What lessons can we learn from the Dutch Election?

Chloe Lok Yi Lam // 14 March 2017

Waves of populism have swept the globe, and the Dutch parliamentary election, to be held on 15 March, has received a lot of attention, especially from European counterparts. After Trump’s populist victory and Brexit, will the Dutch join the party?

 

The less than satisfactory economic performance of Mark Rutte’s administration in the past 5 years could shed some lights on the electoral shift in the Netherlands. According to OECD data from 2012 to 2015, the Dutch economy has maintained an average of GDP growth rate of around 2 per cent, which was 1 percentage point lower than the EU-average. The unemployment record in the Netherlands was not very promising either. Although it constantly undercut its European counterparts by around 3.5 percentage points on average, the Dutch did not seem to beat the trend. When the European unemployment rate showed an upward trend, the Dutch rate rose at a faster pace. While the European unemployment rate fell, the Dutch did not follow suit. For instance, unemployment in the EU decreased by 0.8% from 2014 to 2015, whereas in the Netherlands, it only decreased by 0.5% in the same period. As for the debt to GDP ratio and public spending, they were 78.4 and 46.2 per cent on average respectively in the past 5 years. The economic problems in recent years gives us some insights into public dissatisfaction about Rutte’s administration.

 

Apart from economic problems, Rutte’s inability to address people’s fear on migrants and Islam is a more critical reason for the increased volatility of the Dutch election this year. Since the terrorist attacks of 9/11 and the assassination of Pim Fortuyn in 2002, the Dutch have worried about their safety and polarisation in society. However, Rutte failed to address people’s concerns and the Dutch have been angry about his unfulfilled promises. The tension in the community allowed the rise of the far-right populist, Geert Wilders, who appeared to offer a hope to the people in making changes. His advocacies of Netherlands-first and Euroscepticism gave people the impression that their voices are heard and concerns are addressed. As reflected by the countrywide referendum held in April 2016, where Dutch voters voted against approving a EU-Ukraine Association agreement, the nature and tone of the election has changed.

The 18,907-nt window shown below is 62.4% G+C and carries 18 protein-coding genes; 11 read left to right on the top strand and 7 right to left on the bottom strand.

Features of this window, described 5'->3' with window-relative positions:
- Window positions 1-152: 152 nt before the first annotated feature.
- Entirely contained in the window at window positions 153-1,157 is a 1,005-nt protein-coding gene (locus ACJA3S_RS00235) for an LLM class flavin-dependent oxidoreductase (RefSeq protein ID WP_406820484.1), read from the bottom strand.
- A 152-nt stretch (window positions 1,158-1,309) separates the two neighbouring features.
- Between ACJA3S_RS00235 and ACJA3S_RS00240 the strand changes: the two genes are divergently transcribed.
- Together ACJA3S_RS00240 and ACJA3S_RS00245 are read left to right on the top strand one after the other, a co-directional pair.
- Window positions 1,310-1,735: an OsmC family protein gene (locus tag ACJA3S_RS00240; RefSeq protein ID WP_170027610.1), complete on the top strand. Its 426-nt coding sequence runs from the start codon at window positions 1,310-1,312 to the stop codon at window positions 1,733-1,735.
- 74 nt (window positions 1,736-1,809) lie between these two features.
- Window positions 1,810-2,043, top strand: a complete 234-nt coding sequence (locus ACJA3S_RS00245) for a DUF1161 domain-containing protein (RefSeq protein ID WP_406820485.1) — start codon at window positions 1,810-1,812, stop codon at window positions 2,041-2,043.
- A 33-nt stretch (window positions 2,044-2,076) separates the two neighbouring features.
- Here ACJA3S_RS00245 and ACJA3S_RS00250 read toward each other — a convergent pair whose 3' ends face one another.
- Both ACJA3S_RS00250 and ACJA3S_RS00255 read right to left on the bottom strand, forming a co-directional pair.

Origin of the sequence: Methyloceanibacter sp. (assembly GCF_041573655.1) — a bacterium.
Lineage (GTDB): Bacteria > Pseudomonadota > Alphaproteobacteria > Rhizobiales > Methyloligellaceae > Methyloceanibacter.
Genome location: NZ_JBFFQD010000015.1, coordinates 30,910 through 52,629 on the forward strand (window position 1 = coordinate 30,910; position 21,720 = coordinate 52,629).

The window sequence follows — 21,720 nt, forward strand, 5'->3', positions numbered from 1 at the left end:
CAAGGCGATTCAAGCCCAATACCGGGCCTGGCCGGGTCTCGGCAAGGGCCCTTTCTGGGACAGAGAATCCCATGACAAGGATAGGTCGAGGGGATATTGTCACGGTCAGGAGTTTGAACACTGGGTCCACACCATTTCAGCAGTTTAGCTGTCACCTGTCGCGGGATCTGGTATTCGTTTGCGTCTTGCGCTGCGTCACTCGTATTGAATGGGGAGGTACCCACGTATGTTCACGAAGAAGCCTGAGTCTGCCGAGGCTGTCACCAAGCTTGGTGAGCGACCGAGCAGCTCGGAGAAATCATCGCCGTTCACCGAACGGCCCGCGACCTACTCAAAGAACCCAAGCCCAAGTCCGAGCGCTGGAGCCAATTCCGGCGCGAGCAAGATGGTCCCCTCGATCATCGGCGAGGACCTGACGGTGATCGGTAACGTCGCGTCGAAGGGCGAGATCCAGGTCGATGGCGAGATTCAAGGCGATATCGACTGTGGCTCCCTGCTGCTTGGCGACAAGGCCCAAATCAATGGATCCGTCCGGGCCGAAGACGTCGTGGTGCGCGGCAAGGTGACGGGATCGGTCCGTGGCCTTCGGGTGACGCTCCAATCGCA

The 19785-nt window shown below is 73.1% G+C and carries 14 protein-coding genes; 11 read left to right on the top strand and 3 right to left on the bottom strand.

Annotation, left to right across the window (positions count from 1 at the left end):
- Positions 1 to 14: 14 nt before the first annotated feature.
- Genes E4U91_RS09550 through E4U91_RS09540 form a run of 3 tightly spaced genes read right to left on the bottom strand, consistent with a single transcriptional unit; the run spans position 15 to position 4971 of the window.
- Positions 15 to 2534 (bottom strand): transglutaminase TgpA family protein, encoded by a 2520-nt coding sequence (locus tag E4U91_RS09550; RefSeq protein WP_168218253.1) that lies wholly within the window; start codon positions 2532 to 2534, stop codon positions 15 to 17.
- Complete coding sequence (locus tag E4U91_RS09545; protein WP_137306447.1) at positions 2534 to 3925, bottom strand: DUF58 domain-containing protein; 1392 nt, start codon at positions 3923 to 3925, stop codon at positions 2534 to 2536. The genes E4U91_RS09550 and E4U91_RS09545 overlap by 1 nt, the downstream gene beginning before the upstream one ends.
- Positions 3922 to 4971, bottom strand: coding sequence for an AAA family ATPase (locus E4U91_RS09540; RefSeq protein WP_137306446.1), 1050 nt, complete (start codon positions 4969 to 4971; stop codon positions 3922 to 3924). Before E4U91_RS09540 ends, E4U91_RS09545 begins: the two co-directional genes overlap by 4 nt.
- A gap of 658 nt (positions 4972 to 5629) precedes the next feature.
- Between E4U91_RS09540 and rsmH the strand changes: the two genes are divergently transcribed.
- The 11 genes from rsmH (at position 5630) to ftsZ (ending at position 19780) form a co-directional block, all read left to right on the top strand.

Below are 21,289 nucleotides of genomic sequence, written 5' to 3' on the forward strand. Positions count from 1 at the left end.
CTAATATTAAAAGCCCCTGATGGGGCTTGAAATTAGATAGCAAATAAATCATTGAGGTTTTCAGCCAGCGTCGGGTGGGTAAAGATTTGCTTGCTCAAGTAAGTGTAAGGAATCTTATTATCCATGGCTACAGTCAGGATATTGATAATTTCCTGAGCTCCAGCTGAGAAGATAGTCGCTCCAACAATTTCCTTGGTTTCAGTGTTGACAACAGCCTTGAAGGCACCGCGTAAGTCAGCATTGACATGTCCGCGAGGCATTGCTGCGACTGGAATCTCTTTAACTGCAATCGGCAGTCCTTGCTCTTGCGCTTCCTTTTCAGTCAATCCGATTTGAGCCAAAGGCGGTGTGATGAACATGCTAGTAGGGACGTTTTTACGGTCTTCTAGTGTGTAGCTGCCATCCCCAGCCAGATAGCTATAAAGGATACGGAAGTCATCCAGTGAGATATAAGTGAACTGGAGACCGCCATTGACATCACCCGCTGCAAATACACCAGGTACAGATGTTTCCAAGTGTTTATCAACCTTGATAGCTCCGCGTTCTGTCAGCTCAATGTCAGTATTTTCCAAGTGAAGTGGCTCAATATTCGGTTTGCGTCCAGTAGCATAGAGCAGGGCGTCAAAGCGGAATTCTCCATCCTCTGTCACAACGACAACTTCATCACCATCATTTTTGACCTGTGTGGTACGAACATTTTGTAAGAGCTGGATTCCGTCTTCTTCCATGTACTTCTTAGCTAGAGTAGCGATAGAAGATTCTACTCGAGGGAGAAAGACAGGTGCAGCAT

If Geert Wilders’ populist PVV manages to become the country’s largest party on 15 March, what are the implications for the Dutch and their Euro-counterparts?

 

Polarised party system increases difficulties in policy implementation

 

If Wilders’ PVV becomes the largest party, a deadlock will be created, increasing resistance in implementing policies that are beneficial to the Dutch economy. As the division among parties is no longer about right or left wing in the political spectrum, but rather a conflict over border openness or closure, there will be increasing difficulties in policy implementation.

 

Wilders’ radical approach in handling the issues of immigration and Islam has demonstrated his non-cooperative attitude, minimising room for compromise and consensus. The Dutch prime minister has repeatedly confirmed that there will be zero chance of a coalition with Wilders’ PVV. Even if the PVV becomes the largest party, Wilders will have trouble in forming a coalition government. A minority government might be able to pass some bills, but it will be dependent on temporary coalitions. The other outcome might be a very broad coalition of four or five parties, with or without Wilders’ PVV. Either way, the political dissatisfaction and party fragmentation will definitely give the Dutch a hard time in passing beneficial bills.